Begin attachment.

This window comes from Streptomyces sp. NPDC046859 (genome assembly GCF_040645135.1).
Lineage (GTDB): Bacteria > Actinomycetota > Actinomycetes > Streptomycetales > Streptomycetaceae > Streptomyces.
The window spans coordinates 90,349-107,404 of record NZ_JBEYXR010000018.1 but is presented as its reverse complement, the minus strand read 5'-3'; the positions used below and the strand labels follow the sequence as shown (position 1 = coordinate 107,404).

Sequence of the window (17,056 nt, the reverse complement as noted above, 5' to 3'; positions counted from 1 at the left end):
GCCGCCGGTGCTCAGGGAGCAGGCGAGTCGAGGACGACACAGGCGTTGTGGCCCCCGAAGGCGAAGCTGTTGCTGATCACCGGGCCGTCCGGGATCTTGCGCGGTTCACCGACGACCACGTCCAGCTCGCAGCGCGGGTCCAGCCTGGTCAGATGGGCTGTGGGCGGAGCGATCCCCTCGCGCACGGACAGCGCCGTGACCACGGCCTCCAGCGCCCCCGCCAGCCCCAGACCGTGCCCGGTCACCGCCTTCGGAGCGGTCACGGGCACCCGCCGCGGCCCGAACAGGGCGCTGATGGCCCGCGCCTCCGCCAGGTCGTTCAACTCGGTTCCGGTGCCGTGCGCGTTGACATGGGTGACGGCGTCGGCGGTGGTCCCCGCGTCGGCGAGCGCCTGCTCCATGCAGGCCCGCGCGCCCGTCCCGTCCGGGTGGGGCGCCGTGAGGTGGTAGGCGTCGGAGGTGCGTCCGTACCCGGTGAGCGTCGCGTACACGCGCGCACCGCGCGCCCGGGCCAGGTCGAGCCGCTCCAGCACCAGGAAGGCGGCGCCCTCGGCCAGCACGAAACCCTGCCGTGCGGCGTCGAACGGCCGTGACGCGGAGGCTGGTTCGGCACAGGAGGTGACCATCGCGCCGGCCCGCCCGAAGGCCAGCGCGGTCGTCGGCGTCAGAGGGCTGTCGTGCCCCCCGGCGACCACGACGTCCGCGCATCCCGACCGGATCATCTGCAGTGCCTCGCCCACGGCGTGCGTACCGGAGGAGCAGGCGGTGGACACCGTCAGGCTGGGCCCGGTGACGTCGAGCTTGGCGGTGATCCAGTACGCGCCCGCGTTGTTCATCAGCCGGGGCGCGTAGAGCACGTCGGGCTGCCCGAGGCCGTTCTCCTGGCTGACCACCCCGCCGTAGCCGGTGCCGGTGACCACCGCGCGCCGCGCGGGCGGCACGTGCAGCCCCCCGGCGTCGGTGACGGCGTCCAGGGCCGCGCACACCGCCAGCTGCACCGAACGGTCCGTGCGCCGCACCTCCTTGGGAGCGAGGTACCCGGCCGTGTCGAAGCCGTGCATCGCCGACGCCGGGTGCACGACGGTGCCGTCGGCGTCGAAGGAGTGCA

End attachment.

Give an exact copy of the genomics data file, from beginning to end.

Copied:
This window comes from Streptomyces sp. NPDC046859 (genome assembly GCF_040645135.1).
Lineage (GTDB): Bacteria > Actinomycetota > Actinomycetes > Streptomycetales > Streptomycetaceae > Streptomyces.
The window spans coordinates 90,349-107,404 of record NZ_JBEYXR010000018.1 but is presented as its reverse complement, the minus strand read 5'-3'; the positions used below and the strand labels follow the sequence as shown (position 1 = coordinate 107,404).

Sequence of the window (17,056 nt, the reverse complement as noted above, 5' to 3'; positions counted from 1 at the left end):
GCCGCCGGTGCTCAGGGAGCAGGCGAGTCGAGGACGACACAGGCGTTGTGGCCCCCGAAGGCGAAGCTGTTGCTGATCACCGGGCCGTCCGGGATCTTGCGCGGTTCACCGACGACCACGTCCAGCTCGCAGCGCGGGTCCAGCCTGGTCAGATGGGCTGTGGGCGGAGCGATCCCCTCGCGCACGGACAGCGCCGTGACCACGGCCTCCAGCGCCCCCGCCAGCCCCAGACCGTGCCCGGTCACCGCCTTCGGAGCGGTCACGGGCACCCGCCGCGGCCCGAACAGGGCGCTGATGGCCCGCGCCTCCGCCAGGTCGTTCAACTCGGTTCCGGTGCCGTGCGCGTTGACATGGGTGACGGCGTCGGCGGTGGTCCCCGCGTCGGCGAGCGCCTGCTCCATGCAGGCCCGCGCGCCCGTCCCGTCCGGGTGGGGCGCCGTGAGGTGGTAGGCGTCGGAGGTGCGTCCGTACCCGGTGAGCGTCGCGTACACGCGCGCACCGCGCGCCCGGGCCAGGTCGAGCCGCTCCAGCACCAGGAAGGCGGCGCCCTCGGCCAGCACGAAACCCTGCCGTGCGGCGTCGAACGGCCGTGACGCGGAGGCTGGTTCGGCACAGGAGGTGACCATCGCGCCGGCCCGCCCGAAGGCCAGCGCGGTCGTCGGCGTCAGAGGGCTGTCGTGCCCCCCGGCGACCACGACGTCCGCGCATCCCGACCGGATCATCTGCAGTGCCTCGCCCACGGCGTGCGTACCGGAGGAGCAGGCGGTGGACACCGTCAGGCTGGGCCCGGTGACGTCGAGCTTGGCGGTGATCCAGTACGCGCCCGCGTTGTTCATCAGCCGGGGCGCGTAGAGCACGTCGGGCTGCCCGAGGCCGTTCTCCTGGCTGACCACCCCGCCGTAGCCGGTGCCGGTGACCACCGCGCGCCGCGCGGGCGGCACGTGCAGCCCCCCGGCGTCGGTGACGGCGTCCAGGGCCGCGCACACCGCCAGCTGCACCGAACGGTCCGTGCGCCGCACCTCCTTGGGAGCGAGGTACCCGGCCGTGTCGAAGCCGTGCATCGCCGACGCCGGGTGCACGACGGTGCCGTCGGCGTCGAAGGAGTGCA